The trick as I see it, is to buy two or three cash positive properties in order to cover the loss on a less 'cashy' but higher capital growth property. You then lever off the faster increase in CG in order to buy more of the cashflow properties. These in turn go up.
It MUST be recognised that property at the moment is historically (in this country) overpriced. We have had a great run though! We WILL have a flattening out of the market for probably 2-3 years at least, then I guess an 88-89 style boom after which 'watch out'. I am particularly scared of inner city (SYD-MEL mainly) units/townhouses one of which I bought a year or so ago, and I have amazingly sold at a small profit. I believe a couple of years (1-2) and these properties will be available at GREAT prices.

I was asked to add up what I have a while ago by a friend and was stunned that in AUD terms I 'control' about 7m worth of property. It is fairly highly geared, and I must point out I am selling about $500k worth to fund the restaurant, so it is reducing, but the numbers still look big! I made $1m inside 5 years, and bought my first property 8 years ago. The important thing is that anyone can do this, as John Symonds famously says 'It's not rocket science ya know' and it all started when I read about a school teacher's book on property investment in the Financial Review.

I hope you all found that interesting - it's nice to read about real stories, without disguising wins and losses, and without exaggerating. I learnt from a lot of generous people, and I feel the same as they do. Hopefully one day someone will get something out of the things I have done.
 
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Reply: 2.1.1
From: Nigel W


Thanks Jeremy. Great stuff! You've done really well! Stories like yours show us not only that it can be done - but that there's more than one way to do it!

An inspiration for those of us still on the earlier stages of the journey...
 
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Reply: 2.1.1.1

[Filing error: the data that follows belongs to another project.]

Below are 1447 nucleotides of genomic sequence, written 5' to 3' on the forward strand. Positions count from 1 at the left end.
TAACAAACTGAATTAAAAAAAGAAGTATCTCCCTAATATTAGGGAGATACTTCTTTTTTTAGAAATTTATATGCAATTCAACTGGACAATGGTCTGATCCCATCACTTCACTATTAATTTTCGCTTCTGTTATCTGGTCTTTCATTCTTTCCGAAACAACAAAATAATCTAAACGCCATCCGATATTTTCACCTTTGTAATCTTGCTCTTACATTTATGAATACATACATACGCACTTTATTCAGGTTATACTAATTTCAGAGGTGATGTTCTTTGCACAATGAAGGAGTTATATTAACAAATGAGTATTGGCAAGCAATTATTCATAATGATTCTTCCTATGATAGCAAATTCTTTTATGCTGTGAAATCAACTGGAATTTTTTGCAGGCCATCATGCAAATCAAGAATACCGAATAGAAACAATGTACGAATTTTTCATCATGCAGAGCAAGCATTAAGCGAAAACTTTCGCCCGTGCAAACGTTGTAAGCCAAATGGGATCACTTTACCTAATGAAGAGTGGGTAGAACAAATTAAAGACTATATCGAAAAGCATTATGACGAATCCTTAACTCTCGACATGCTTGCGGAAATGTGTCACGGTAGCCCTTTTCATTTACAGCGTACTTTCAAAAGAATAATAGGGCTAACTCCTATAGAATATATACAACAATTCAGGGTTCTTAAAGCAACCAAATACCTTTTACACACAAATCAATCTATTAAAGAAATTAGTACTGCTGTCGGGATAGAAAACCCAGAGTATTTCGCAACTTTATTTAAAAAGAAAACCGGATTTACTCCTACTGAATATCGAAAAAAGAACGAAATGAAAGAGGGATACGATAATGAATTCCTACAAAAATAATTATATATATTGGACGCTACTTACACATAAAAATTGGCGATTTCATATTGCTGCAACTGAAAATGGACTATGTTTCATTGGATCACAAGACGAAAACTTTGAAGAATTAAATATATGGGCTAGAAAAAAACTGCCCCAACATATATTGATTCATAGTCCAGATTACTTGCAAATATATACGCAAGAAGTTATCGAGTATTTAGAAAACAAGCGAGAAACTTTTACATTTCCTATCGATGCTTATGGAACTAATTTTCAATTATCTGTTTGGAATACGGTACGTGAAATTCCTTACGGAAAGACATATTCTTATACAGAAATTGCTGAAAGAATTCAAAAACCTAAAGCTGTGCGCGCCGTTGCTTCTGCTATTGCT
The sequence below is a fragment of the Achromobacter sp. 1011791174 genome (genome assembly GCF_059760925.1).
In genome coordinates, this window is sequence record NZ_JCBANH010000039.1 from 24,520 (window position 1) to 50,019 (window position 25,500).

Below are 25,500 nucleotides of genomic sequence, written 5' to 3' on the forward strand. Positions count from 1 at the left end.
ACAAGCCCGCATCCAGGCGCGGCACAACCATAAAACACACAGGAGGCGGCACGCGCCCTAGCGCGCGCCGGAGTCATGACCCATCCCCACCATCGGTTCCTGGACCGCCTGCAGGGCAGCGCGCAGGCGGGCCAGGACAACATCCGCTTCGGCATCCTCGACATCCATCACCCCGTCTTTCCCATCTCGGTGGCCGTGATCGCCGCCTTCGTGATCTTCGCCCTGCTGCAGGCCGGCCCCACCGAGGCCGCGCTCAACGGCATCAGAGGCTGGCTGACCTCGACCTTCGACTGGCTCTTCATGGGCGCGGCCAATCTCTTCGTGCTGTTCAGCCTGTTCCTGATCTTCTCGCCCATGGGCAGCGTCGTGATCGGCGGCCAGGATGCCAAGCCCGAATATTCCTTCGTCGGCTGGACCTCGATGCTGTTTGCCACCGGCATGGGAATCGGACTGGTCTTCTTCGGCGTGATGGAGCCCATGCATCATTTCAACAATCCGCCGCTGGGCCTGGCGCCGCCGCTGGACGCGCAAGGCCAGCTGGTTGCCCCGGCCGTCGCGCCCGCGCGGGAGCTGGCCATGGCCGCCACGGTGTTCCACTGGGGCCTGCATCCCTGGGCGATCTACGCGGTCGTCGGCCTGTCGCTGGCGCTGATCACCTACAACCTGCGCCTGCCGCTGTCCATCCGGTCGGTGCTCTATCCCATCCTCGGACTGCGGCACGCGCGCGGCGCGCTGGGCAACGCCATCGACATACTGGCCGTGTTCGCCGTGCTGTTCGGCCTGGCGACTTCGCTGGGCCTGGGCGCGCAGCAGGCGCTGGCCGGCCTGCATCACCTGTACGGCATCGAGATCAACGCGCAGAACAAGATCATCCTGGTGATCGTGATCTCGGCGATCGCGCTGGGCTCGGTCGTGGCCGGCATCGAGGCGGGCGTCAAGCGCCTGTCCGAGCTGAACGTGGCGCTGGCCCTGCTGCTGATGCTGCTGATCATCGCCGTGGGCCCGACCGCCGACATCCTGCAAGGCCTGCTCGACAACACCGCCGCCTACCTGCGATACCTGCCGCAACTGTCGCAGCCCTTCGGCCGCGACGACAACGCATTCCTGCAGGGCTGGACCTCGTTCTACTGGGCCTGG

From: Sim' Hampel


Thanks for that Jeremy, always good to hear about how someone got to where they are now.

sim.gif
 
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Reply: 2.1.1.1.1
From: Felicity W.


Great stuff Jeremy, congratulations! I love heraing success stories, particularly ones that are continuing.
Keep smiling
Felicity :cool:
 
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Jeremy%27s Law

Reply: 2.1.2
From: Simon St John


Hi Jeremy

What a great story - thank you for sharing it.

It's interesting because the forum has many different views - people who favour cash +ve and others who go for -ve on the basis of high CG.

You have opted for a hybrid that few talk of - high CG 'subsidised' by some +ve properties. The overall is cash flow neutral (or even positive?)but you get the benefit of the high CG to leverage off.

I was interested in your US deals. You said in your post "I also had the massive benefit of turning a 10% equity LOC into a 10% deposit in California, thus almost doubling my portfolio in one deal."

Just wondering if you could explain a bit more what you did here and how Kellie assisted you?

Finally, it's interesting to me that you have recently taken over Berowra Waters. For a number of years as a penniless student I dreamt about being able to dine there, after seeing it in a magazine. I was fortunate enough to visit some years later (a while ago now). The banks of louvre windows in my new house in Qld are in fact an inspiration from that wonderful lunch. BW is a great restaurant in an equally unique location.

How did you come about buying BW? Had you been in foodservice before?

Enough questions! Best of luck with your venture.